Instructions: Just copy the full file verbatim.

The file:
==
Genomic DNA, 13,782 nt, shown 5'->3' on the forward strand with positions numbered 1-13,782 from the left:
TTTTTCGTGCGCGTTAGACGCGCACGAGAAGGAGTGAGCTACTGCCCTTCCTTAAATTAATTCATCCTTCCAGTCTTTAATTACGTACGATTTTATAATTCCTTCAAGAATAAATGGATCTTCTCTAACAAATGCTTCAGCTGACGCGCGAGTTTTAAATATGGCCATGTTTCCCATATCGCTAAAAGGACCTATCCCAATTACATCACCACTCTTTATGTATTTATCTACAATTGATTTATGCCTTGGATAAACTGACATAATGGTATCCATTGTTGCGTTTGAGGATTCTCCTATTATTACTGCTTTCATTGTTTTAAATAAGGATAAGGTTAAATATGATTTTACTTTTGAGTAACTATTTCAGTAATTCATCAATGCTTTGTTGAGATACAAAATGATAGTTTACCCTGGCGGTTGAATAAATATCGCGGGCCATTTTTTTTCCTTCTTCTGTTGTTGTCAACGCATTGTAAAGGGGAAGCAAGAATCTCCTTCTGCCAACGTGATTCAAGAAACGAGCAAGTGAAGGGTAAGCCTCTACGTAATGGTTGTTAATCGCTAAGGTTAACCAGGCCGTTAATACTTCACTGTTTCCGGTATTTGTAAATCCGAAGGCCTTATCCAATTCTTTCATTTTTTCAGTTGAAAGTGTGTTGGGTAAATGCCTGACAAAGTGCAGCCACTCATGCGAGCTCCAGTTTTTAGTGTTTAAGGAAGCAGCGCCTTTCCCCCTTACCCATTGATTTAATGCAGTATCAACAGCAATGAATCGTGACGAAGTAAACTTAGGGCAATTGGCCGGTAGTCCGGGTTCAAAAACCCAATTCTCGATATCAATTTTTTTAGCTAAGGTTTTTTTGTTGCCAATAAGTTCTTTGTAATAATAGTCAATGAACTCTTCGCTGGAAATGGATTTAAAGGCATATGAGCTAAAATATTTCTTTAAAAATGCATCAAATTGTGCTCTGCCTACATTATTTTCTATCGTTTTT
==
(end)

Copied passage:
Genomic DNA, 13,782 nt, shown 5'->3' on the forward strand with positions numbered 1-13,782 from the left:
TTTTTCGTGCGCGTTAGACGCGCACGAGAAGGAGTGAGCTACTGCCCTTCCTTAAATTAATTCATCCTTCCAGTCTTTAATTACGTACGATTTTATAATTCCTTCAAGAATAAATGGATCTTCTCTAACAAATGCTTCAGCTGACGCGCGAGTTTTAAATATGGCCATGTTTCCCATATCGCTAAAAGGACCTATCCCAATTACATCACCACTCTTTATGTATTTATCTACAATTGATTTATGCCTTGGATAAACTGACATAATGGTATCCATTGTTGCGTTTGAGGATTCTCCTATTATTACTGCTTTCATTGTTTTAAATAAGGATAAGGTTAAATATGATTTTACTTTTGAGTAACTATTTCAGTAATTCATCAATGCTTTGTTGAGATACAAAATGATAGTTTACCCTGGCGGTTGAATAAATATCGCGGGCCATTTTTTTTCCTTCTTCTGTTGTTGTCAACGCATTGTAAAGGGGAAGCAAGAATCTCCTTCTGCCAACGTGATTCAAGAAACGAGCAAGTGAAGGGTAAGCCTCTACGTAATGGTTGTTAATCGCTAAGGTTAACCAGGCCGTTAATACTTCACTGTTTCCGGTATTTGTAAATCCGAAGGCCTTATCCAATTCTTTCATTTTTTCAGTTGAAAGTGTGTTGGGTAAATGCCTGACAAAGTGCAGCCACTCATGCGAGCTCCAGTTTTTAGTGTTTAAGGAAGCAGCGCCTTTCCCCCTTACCCATTGATTTAATGCAGTATCAACAGCAATGAATCGTGACGAAGTAAACTTAGGGCAATTGGCCGGTAGTCCGGGTTCAAAAACCCAATTCTCGATATCAATTTTTTTAGCTAAGGTTTTTTTGTTGCCAATAAGTTCTTTGTAATAATAGTCAATGAACTCTTCGCTGGAAATGGATTTAAAGGCATATGAGCTAAAATATTTCTTTAAAAATGCATCAAATTGTGCTCTGCCTACATTATTTTCTATCGTTTTT